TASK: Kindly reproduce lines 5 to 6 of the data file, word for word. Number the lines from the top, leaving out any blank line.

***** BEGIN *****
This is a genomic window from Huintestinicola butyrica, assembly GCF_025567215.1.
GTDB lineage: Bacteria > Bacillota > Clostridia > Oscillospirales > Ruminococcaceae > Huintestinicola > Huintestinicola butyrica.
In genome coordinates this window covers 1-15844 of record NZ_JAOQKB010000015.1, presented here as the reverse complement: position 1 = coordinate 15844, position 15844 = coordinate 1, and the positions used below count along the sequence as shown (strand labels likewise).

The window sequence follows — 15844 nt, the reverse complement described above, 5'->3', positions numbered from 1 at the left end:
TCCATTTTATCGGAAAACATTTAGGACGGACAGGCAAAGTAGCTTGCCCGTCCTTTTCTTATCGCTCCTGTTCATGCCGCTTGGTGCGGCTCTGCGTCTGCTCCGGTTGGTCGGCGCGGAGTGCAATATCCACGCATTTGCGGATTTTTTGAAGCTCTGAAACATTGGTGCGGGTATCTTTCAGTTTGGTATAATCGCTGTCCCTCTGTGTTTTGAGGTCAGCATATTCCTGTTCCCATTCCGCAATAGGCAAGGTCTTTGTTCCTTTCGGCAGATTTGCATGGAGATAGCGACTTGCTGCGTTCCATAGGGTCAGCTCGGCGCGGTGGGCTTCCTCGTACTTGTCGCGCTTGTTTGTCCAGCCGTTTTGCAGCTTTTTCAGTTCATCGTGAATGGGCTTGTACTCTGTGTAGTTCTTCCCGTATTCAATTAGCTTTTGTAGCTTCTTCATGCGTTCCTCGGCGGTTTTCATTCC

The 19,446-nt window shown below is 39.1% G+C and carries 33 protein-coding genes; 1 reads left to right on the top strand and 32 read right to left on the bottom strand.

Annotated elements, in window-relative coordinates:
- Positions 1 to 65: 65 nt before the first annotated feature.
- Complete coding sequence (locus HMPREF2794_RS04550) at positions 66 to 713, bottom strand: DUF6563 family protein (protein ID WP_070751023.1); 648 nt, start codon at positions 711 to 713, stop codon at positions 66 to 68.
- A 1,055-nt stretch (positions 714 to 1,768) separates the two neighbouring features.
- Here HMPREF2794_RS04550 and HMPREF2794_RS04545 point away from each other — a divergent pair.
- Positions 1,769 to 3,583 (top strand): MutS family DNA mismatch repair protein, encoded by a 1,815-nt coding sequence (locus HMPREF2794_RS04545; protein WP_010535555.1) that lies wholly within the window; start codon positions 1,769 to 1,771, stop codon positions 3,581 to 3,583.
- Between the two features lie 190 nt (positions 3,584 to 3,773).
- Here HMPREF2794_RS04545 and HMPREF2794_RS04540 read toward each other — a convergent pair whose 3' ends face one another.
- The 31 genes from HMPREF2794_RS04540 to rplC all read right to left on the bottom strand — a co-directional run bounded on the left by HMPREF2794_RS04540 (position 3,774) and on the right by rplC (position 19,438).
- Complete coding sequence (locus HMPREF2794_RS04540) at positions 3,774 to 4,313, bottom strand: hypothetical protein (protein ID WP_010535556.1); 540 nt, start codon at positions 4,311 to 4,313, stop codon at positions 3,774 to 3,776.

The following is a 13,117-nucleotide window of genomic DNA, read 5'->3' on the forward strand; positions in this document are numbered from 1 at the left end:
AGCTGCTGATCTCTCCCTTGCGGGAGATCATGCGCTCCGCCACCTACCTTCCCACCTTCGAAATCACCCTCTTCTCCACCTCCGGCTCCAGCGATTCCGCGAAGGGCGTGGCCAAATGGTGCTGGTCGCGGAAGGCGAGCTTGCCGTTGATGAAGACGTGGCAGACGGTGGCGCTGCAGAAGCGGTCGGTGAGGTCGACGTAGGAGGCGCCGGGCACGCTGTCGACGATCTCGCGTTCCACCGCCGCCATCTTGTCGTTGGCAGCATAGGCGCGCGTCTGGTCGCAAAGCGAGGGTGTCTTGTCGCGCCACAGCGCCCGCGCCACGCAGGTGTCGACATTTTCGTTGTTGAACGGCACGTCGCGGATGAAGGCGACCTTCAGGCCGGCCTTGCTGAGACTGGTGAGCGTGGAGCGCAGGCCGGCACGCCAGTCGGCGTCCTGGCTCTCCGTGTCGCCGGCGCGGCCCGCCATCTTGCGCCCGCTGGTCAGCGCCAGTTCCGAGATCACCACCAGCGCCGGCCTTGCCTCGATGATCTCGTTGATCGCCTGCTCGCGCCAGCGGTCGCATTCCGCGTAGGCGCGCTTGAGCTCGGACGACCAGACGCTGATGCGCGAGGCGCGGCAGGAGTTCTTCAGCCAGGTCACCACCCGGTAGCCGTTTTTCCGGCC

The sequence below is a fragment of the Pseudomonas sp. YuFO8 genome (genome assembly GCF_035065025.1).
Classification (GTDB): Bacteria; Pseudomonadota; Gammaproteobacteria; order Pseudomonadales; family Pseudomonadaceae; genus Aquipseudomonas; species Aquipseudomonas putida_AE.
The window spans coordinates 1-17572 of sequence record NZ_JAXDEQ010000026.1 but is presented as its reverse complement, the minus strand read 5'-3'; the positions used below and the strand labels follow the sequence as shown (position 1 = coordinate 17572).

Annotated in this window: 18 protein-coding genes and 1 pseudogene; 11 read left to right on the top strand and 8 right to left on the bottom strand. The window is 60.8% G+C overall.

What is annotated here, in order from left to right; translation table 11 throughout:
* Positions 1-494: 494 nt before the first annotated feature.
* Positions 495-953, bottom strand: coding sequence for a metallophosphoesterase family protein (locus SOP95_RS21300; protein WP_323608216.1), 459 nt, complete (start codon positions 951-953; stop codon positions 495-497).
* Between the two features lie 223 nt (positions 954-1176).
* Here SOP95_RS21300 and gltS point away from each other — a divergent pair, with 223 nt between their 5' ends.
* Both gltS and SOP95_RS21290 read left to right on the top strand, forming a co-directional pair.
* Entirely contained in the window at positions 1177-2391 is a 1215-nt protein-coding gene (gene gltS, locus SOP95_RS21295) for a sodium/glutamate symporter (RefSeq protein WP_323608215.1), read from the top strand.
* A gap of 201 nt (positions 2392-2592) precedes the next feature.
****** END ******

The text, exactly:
TCCATTTTATCGGAAAACATTTAGGACGGACAGGCAAAGTAGCTTGCCCGTCCTTTTCTTATCGCTCCTGTTCATGCCGCTTGGTGCGGCTCTGCGTCTGCTCCGGTTGGTCGGCGCGGAGTGCAATATCCACGCATTTGCGGATTTTTTGAAGCTCTGAAACATTGGTGCGGGTATCTTTCAGTTTGGTATAATCGCTGTCCCTCTGTGTTTTGAGGTCAGCATATTCCTGTTCCCATTCCGCAATAGGCAAGGTCTTTGTTCCTTTCGGCAGATTTGCATGGAGATAGCGACTTGCTGCGTTCCATAGGGTCAGCTCGGCGCGGTGGGCTTCCTCGTACTTGTCGCGCTTGTTTGTCCAGCCGTTTTGCAGCTTTTTCAGTTCATCGTGAATGGGCTTGTACTCTGTGTAGTTCTTCCCGTATTCAATTAGCTTTTGTAGCTTCTTCATGCGTTCCTCGGCGGTTTTCATTCC

The 19,446-nt window shown below is 39.1% G+C and carries 33 protein-coding genes; 1 reads left to right on the top strand and 32 read right to left on the bottom strand.